Brain Injuries at Birth Linked with Lower Dopamine Levels in Adulthood
Recent research has identified a correlation between brain injuries at birth and lower levels of dopamine in the brain long-term. The study sought to examine chemical changes in the brain for individuals who were born prematurely, as well as those who experienced brain injury during labor and delivery or soon after birth. The results showed a specific interplay between premature birth, brain injury, and lasting decreases in one of the brain’s essential chemicals.
The study, published in the journal eLife, was a collaborative investigation among researchers from King’s College in London and the Icahn School of Medicine at Mount Sinai in New York. Researchers used medical imaging techniques, PET scans and MRI’s of the brain, in addition to a variety psychological tests to determine the potential impact of infant brain damage and brain chemistry later in life. Study participants were classified in one of three groups: people born prematurely who suffered birth injuries involving brain damage, people who were born prematurely and did not suffer brain birth injuries, and people born healthy at full-term.
Complications of Brain Injury and Premature Birth
It is important to note that not all babies born prematurely experience birth injuries. Many premature infants develop normally and go on to live as health adults. However, premature birth is among the leading risk factors for birth injuries. When a baby is born prematurely, they are vulnerable to many complications and birth injuries, including those involving brain damage.
As far as premature birth rates, approximately 10 percent of babies are born prematurely. Premature birth is defined as delivery of a child before 37 weeks gestation. When a baby is born before 32 weeks of pregnancy, this is considered very preterm. Among infants in the latter category, there is an even greater risk of brain injury during birth because the brain has yet to fully develop at this point. In addition, about 15 to 20 percent of newborns born before 32 weeks will experience bleeding the brain soon after birth. Bleeding in the brain in early life can also lead to serious brain damage.
If a child suffers a brain injury during labor or delivery, such as birth hypoxia or fetal distress, the brain may suffer irreparable harm. Brain damage during birth has the potential to cause hypoxic ischemic encephalopathy (HIE), Cerebral Palsy, developmental delays, learning disabilities, vision or hearing loss, cognitive impairments, and behavioral problems.
Brain Damage at Birth and Dopamine Levels
Notably, researchers in this study did not find a direct correlation between premature birth and lower dopamine levels when these factors exist in isolation. They did, however, find a relationship among individuals who were born prematurely and experienced brain injury during or soon after birth.
In the group of people born prematurely who experienced some form of brain injury around the time of birth, there was a significant decrease in dopamine levels in adulthood. Dopamine is a neurotransmitter that is essential for proper functioning of a person’s pleasure and reward centers. It is also critical for emotional control, movement, and motivation. People with lower levels of dopamine may experience lack of motivation, lack of enjoyment of life, and are more at risk for substance abuse and addictive behavior.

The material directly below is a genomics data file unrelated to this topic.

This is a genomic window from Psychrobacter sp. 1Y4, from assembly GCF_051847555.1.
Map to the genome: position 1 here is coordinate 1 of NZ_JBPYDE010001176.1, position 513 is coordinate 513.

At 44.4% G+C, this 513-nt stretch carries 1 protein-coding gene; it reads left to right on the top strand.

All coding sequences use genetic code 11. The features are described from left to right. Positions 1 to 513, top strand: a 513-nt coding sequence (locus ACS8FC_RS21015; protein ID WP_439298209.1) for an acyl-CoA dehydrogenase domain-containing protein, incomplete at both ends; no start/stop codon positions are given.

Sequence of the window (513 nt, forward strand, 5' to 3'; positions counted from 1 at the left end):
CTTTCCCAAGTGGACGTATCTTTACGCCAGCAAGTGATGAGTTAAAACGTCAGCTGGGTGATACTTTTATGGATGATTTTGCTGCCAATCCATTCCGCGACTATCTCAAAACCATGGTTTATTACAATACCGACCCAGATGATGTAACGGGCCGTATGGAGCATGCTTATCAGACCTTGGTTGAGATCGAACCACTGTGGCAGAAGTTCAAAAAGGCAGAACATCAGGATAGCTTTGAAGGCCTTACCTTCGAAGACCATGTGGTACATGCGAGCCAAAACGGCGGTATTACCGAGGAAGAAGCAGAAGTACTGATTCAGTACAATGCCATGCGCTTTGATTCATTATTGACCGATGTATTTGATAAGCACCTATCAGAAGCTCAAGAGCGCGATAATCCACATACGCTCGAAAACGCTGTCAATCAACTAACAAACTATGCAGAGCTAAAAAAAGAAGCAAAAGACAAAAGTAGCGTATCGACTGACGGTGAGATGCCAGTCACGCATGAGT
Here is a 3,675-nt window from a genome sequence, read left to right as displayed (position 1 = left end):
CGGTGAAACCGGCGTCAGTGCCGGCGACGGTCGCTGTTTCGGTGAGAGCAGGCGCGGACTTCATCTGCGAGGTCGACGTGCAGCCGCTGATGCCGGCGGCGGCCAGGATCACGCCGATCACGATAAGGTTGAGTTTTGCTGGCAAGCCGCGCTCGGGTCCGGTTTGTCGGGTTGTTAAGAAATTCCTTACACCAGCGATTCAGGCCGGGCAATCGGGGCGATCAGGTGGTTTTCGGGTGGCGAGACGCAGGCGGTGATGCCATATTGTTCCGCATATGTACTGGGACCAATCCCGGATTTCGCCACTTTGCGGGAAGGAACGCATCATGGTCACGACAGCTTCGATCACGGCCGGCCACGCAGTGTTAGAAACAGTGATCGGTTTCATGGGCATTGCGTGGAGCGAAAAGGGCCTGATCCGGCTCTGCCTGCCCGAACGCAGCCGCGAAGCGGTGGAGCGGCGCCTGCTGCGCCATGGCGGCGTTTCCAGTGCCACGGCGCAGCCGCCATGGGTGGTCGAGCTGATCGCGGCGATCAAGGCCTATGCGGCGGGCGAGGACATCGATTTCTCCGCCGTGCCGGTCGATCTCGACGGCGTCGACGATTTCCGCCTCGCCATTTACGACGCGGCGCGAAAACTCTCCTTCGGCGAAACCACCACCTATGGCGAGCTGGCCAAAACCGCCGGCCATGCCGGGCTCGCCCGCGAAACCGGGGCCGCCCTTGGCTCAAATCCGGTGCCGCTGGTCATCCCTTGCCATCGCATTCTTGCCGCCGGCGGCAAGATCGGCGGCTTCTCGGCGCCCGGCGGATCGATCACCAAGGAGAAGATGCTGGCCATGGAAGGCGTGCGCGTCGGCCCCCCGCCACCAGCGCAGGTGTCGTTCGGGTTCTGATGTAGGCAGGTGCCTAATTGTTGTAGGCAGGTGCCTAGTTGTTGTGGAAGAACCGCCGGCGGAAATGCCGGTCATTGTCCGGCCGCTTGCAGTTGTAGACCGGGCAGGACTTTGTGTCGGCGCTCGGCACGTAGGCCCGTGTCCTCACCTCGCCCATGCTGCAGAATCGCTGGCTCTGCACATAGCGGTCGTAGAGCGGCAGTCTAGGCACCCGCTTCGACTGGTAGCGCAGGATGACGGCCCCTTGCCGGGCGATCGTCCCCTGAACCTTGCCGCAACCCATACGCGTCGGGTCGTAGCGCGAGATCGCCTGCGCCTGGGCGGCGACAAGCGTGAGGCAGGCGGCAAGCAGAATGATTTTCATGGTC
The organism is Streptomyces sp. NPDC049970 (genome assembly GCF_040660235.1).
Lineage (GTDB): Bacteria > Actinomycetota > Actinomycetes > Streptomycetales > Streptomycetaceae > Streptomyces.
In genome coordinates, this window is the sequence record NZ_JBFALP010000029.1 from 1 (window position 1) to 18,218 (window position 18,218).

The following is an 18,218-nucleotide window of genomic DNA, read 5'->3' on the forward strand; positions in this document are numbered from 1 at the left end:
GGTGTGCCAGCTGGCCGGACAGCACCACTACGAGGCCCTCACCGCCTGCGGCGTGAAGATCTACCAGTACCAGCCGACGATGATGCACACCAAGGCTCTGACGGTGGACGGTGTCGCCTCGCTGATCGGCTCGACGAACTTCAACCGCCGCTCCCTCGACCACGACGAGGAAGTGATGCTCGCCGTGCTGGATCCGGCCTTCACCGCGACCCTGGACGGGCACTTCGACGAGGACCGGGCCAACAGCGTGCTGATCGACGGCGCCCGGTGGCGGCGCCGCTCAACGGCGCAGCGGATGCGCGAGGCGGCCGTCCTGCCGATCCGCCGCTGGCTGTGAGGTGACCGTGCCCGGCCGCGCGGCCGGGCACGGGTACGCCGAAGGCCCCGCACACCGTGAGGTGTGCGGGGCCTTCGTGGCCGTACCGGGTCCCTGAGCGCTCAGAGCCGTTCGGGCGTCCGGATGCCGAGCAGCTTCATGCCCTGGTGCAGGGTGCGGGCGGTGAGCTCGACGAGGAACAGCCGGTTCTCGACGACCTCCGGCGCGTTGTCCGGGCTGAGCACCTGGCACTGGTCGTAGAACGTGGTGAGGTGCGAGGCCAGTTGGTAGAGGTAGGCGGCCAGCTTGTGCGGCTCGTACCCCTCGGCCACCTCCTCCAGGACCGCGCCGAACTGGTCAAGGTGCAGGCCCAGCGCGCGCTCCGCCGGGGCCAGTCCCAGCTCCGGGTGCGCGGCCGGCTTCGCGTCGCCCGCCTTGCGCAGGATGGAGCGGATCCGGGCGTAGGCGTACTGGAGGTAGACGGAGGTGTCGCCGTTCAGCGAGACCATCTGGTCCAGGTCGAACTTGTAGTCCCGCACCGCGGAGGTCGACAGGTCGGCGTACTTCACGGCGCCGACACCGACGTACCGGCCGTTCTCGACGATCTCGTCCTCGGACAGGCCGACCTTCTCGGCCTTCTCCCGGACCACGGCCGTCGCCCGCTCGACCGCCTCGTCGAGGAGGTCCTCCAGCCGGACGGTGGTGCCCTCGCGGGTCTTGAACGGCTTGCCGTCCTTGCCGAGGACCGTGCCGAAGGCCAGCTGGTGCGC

Clearly, a link between brain injuries, premature birth, and dopamine is an extremely important addition to the medical literature. One of the study’s authors, Dr Sean Froudist-Walsh, said “We found that dopamine, a chemical that’s important for learning and enjoyment, is affected in people who had early brain injury, but not in the way a lot of people would have thought–dopamine levels were actually lower in these individuals. This could be important to how we think about treating people who suffered early brain damage and develop mental illness. I hope this will motivate scientists, doctors and policymakers to pay more attention to problems around birth, and how they can affect the brain in the long-term.”
With continued research into how brain injuries at birth affect the brain, academicians and medical professionals can hopefully one day develop specific treatments and protocols to address the potential impact of these injuries in newborns and adults. Until then, there are many therapies available to support children who suffer birth injuries, including physical therapy, behavioral therapy, and occupational therapy.
Did Your Child Suffer Brain Injury at Birth in New Jersey?
The costs of your child’s long-term care is not a burden you need to bear alone. If medical negligence led to your child’s birth injury, you can pursue compensation. Perhaps you’re unsure if your child’s birth injury was preventable. We will thoroughly review your case to determine if substandard medical care played a role. If a healthcare provider’s mistake caused your child’s brain damage or birth trauma, the highly experienced New Jersey birth injury attorneys at Fronzuto Law Group can help you obtain damages for medical and rehabilitative treatments, therapies, and the pain and suffering you were forced to endure. With offices in Woodland Park and New York City, we assist clients in Bergen County, Passaic County, Morris County, Hudson County, and throughout New Jersey and New York. If you would like to speak with lawyer about your child’s birth injury, contact us at (973)-435-4551 or fill our our online form for a free case review.